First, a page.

RCMP’s new civilian board created after years of workplace harassment allegations

Darrian Matassa-Fung / January 16, 2019

The RCMP have accepted all of the recommendations made by the Civilian Review and Complaints Commission and Sheila Fraser.
(RCMP)

In 2016, the Minister of Public Safety and Emergency Preparedness requested two independent reviews of harassment allegations within the RCMP. One by the Civilian Review and Complaints Commission (CCRC) and the other by former Auditor General Sheila Fraser.

Both the CRCC and Fraser reports were publicly released in May 2017. Each found the RCMP to have systemic issues contributing to harassment and bullying behaviour in the workplace.

The RCMP have accepted all of the recommendations made by the Civilian Review and Complaints Commission and Sheila Fraser. In a press release, Commissioner Brenda Lucki acknowledged the change as a positive step forward.

“Modernization is a constant process. Having an Interim Management Advisory Board will be a significant change to how we do things. I am confident it is a necessary step to ensure we can continue taking care of our people and the communities we serve.” – Brenda Lucki, RCMP Commissioner

Both reports propose ways to improve RCMP policies and procedures on workplace harassment, with a key step being the creation of the Interim Management Advisory Board. The Board will consist of 13 civilians that will be part-time members appointed by the Governor in Council, including the Chair and Vice-Chair.

A Governor in Council appointment is made by the Governor General, on the advice of the Queen’s Privy Council of Canada (i.e., the Cabinet).

“Establishing an Interim Management Advisory Board suited to the unique structure of the RCMP as a 145-year-old national policing force will provide Commissioner Lucki and the Government with expert advice and support in leading the Force through this period of transformation – a task the new Commissioner has accepted with unwavering commitment. Maintaining a modern, healthy and inclusive workplace is not a single event; it is a process that must be relentlessly pursued.” – Ralph Goodale, Minister of Public Safety and Emergency Management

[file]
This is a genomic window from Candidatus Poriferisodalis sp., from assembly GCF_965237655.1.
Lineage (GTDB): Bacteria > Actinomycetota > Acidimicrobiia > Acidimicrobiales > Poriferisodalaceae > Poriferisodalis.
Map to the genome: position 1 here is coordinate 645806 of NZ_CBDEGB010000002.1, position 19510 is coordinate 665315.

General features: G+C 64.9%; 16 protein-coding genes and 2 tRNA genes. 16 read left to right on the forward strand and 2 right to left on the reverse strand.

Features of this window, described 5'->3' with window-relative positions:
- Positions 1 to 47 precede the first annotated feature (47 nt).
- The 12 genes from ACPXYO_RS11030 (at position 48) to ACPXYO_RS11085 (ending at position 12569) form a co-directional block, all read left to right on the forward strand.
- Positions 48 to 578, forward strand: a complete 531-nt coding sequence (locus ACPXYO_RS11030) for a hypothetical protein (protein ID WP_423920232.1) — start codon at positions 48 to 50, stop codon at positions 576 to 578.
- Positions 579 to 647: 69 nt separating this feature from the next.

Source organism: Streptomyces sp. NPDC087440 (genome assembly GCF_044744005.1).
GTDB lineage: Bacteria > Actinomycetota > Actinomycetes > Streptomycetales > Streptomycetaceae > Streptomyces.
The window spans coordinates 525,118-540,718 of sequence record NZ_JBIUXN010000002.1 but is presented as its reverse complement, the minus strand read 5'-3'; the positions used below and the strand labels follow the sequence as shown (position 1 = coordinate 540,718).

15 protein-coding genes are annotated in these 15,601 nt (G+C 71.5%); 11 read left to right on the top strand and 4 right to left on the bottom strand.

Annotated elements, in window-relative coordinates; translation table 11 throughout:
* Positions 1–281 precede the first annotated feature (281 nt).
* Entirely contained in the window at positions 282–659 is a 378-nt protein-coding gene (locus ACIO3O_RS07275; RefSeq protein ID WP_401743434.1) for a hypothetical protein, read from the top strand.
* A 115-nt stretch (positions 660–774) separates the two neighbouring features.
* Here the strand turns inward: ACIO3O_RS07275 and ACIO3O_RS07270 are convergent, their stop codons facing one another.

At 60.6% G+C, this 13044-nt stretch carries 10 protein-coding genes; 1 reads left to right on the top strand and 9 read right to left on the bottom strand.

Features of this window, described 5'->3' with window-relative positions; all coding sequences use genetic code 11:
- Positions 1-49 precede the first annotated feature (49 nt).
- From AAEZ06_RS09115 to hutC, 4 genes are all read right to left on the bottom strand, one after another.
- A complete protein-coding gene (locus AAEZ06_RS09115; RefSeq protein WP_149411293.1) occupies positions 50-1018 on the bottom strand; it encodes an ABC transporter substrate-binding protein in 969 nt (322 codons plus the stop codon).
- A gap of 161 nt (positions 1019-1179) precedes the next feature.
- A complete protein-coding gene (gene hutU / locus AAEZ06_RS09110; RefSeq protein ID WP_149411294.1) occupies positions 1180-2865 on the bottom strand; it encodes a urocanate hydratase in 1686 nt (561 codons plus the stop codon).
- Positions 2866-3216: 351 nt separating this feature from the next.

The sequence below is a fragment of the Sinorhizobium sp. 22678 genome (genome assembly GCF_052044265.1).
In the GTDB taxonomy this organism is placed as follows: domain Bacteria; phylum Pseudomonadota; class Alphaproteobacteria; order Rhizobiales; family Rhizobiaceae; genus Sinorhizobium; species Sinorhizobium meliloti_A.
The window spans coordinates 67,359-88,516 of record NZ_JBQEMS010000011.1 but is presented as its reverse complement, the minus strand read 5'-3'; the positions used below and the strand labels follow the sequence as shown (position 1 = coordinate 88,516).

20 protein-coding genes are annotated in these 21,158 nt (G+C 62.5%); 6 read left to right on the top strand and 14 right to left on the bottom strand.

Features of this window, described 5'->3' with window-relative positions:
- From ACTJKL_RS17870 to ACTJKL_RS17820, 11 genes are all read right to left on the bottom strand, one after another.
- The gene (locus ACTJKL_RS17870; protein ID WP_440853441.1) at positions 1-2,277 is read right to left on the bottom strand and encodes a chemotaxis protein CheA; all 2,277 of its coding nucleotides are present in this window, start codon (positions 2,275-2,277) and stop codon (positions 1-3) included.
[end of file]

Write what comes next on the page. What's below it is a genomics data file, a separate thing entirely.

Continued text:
A report released by the Government of Canada outlines the responsibilities and objectives of the Interim Management Advisory Board including:

  • transformation and modernization plans;
  • the effective and efficient use of RCMP resources;
  • corporate risk and responses to address them;
  • policies and management controls that support RCMP operations;
  • human resources and labour relations;
  • corporate and strategic direction, and implementation plans including, financial and human resources strategies and multi-year plans;
  • operating and capital budgets; and
  • performance measurement and departmental results.

According to the report, the Board will not involve itself in any matters relating to active law enforcement investigations and the Board will “enhance accountability and will help ensure a diverse, healthy and effective” RCMP workforce.

Ralph Goodale, Minister of Public Safety and Emergency Management, announced the creation of the Interim Management Advisory Board yesterday.
(Twitter /@safety_canada)

“The creation of an Interim Management Advisory Board is a critical step to help modernize our RCMP and ensure we continue to be transparent and accountable to our people and the public. The Board’s expertise will provide additional information for decisions to support a diverse, healthy and effective RCMP that is trusted for our policing excellence.”– Brenda Lucki, Commissioner, Royal Canadian Mounted Police

Slow Process

SFU Associate Professor of Criminology Bryan Kinney says the creation of the advisory board is step in the right direction but it will take some time to “right the ship”.

“Its kinda like turning around battleship, it needs lots of room and lots of time to make any one-eighty turns. So I think we need to be calm and patient, in terms of anticipating anything being particularly noteworthy at least in the next year or two.” – Bryan Kinney, SFU Associate Professor

According to Kinney, this is the best way to change or modify the culture within the RCMP without stripping the good parts of the RCMP such as discipline.

Kinney went on to say the RCMP is different than local police forces as they are part of a larger entity and have rich traditions and structuring. These traditions could possibly make it difficult for any changes to happen quickly.